The full manual controls are ideal for the professional shooter needing to adjust shutter speed, gain, and aperture in order to get the best shot. Some of its cooler features are full 1080p recording at 60 fps for great slow motion and its cinegamma picture profile creates a flatter image for more dynamic range. It’s light and portable, but a little plastic feeling and has aliasing and rolling shutter issues when the camera moves. However, these issues are not as bad as they are on some of the popular DSLRs. The VG900 is a great camera as a DSLR replacement with the perfect balance between professional images and ease of use.
A smaller Micro Four Thirds (MFT) sensor and a DSLR look make the GH4 portable and approachable with a design made for anyone to step in and take control. The camera shoots up to 4K video internally which bests some of the other major 4K players on the market. The camera has the ability to hook up to an external recorder via a micro HDMI port enabling 10-bit 4:2:2 recording, giving a much less compressed image than the internally recorded AVCHD files. The details (Especially edges) are sharp but colors and skin tones are soft creating a very pleasing image. To my eye, it handles highlights well and does fine in low light, although MFT cameras tend to be worse in low light and this unit is no exception. For those looking to do slow motion, downscale to 1080p and users can record up to 96 fps. The body seems quite durable, and it’s labeled as weather-sealed (Although I haven't actually tested this claim out). Additionally, the swivel 3" OLED viewfinder makes shooting at odd angles easier.
In the end, the camera falls into some of the limitations of similar cameras in this range like rolling shutter, but it is built for the professional user and is one of the best for the money.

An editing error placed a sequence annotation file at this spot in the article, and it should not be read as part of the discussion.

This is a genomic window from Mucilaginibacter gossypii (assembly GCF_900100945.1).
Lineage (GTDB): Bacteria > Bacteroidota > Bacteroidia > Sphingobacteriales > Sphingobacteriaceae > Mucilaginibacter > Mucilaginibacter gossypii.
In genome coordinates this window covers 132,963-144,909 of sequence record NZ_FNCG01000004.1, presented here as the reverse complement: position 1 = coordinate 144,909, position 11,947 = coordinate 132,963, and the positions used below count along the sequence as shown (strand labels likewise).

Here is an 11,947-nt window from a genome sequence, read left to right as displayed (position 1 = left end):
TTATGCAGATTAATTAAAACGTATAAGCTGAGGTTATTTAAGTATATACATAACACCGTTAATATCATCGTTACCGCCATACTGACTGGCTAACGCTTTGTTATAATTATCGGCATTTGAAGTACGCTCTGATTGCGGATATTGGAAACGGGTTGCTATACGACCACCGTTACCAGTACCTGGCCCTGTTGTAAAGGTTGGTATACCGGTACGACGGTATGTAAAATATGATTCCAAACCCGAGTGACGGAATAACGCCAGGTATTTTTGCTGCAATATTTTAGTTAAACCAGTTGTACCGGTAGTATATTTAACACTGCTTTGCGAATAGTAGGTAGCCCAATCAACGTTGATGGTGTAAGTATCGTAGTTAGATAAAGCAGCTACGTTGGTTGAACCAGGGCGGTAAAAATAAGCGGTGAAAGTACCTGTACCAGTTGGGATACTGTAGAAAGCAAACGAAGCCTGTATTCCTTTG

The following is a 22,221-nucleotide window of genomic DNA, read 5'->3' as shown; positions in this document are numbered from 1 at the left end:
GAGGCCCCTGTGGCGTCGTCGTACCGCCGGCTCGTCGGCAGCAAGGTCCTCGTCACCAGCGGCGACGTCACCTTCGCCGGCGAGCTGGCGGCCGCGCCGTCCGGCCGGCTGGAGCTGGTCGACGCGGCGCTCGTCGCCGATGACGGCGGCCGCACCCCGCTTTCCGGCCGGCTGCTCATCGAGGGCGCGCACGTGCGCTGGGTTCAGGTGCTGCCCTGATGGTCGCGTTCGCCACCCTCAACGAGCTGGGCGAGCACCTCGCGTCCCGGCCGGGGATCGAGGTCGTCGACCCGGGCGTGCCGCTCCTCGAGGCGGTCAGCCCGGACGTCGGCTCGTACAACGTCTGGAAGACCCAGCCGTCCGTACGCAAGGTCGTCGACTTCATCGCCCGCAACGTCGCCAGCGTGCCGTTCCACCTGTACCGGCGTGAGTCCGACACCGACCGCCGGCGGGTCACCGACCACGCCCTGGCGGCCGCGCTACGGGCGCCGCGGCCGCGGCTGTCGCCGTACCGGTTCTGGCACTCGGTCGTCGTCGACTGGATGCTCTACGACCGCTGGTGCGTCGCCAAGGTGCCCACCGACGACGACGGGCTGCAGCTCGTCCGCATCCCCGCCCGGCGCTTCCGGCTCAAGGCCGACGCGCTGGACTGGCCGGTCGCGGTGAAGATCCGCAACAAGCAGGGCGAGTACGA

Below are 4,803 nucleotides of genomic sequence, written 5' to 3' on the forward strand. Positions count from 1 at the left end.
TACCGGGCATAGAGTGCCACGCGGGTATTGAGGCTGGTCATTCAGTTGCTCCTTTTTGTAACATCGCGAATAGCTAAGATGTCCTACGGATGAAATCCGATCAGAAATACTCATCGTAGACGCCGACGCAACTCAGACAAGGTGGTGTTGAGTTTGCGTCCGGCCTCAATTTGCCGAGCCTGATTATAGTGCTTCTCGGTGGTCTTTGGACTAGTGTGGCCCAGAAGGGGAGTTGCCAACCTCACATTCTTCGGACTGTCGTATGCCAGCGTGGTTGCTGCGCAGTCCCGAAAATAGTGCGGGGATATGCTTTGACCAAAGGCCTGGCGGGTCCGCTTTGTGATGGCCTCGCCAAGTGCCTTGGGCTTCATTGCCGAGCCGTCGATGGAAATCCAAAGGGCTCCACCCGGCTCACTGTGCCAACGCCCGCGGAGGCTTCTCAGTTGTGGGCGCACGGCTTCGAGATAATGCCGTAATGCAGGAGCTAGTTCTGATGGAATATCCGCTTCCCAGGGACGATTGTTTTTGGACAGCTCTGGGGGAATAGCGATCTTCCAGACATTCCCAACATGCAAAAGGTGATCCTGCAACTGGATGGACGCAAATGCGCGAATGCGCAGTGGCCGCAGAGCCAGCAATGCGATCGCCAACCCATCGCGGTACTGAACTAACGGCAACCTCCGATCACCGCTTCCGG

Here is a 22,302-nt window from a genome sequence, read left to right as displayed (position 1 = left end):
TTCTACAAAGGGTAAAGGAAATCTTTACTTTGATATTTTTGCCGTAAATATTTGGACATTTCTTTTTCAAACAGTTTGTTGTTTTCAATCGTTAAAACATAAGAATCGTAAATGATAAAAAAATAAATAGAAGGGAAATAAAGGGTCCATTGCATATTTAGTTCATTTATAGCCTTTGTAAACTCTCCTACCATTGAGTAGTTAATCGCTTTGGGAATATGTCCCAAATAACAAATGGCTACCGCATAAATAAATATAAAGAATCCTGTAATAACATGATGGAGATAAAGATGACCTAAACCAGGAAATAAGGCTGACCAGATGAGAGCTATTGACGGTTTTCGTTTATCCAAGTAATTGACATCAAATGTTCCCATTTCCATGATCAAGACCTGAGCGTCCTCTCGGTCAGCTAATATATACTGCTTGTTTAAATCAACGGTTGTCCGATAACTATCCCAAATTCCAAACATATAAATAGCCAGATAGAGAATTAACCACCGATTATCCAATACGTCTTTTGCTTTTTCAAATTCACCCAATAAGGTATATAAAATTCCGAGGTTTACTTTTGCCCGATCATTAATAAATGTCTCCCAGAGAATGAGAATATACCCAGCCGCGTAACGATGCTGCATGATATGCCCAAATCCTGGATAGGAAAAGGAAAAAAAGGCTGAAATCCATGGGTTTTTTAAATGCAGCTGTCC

The FS700 is the bigger brother of the FS100, our Best Budget Professional Camcorder. Like the FS100, this camera also performs very admirably in low light meaning it can catch things like a candle burning in a dark room or a face in moonlight, without a lot of noise until you get to the higher gain levels.
One of the major reasons to use this camera, especially over the FS100, is if you plan on doing any slow motion recording. Out of the box, the FS700 can record 240 fps at 1920x1080 (full HD) in 8 second bursts and up to 960 fps in 19 second bursts if you drop down to lower resolutions.
While the sensor itself is 4K, the camera actually can only record up to 1920x1080 internally. It is, however, upgradeable (For an additional $5400) to enable 16-bit RAW 4K and 2K recording. On top of the added resolution, the external recorder allows for 2K, 12-bit RAW high speed recording up to 240 fps for incredible-looking, higher-resolution, super slow motion. Overall, the camera is easy to use, even for less experienced users giving you great value for the price along with options to upgrade to a truly professional device.
Sony has traditionally been maligned as the video camera with the most “video” looking images, but with their recent entries into the digital cinema realm like the FS100, they’ve engineered their cameras to show high levels of detail but still soften elements like skin tones to make them appealing to the eye. This light-bodied camera performs really well in low light and you can easily add an adapter to take advantage of faster lenses and improve low light photography even more.
One of the keys to this camera's success is its Super 35mm sensor which records full 1080p HD video using an updated AVCHD codec which looks good in post production and can withstand some light grading. If you’re looking for 4K quality and slow motion options, you may want to upgrade to the FS700, but for most purposes the Sony NEX-FS100 Super 35 Camcorder will stand up quite well to the bigger competition.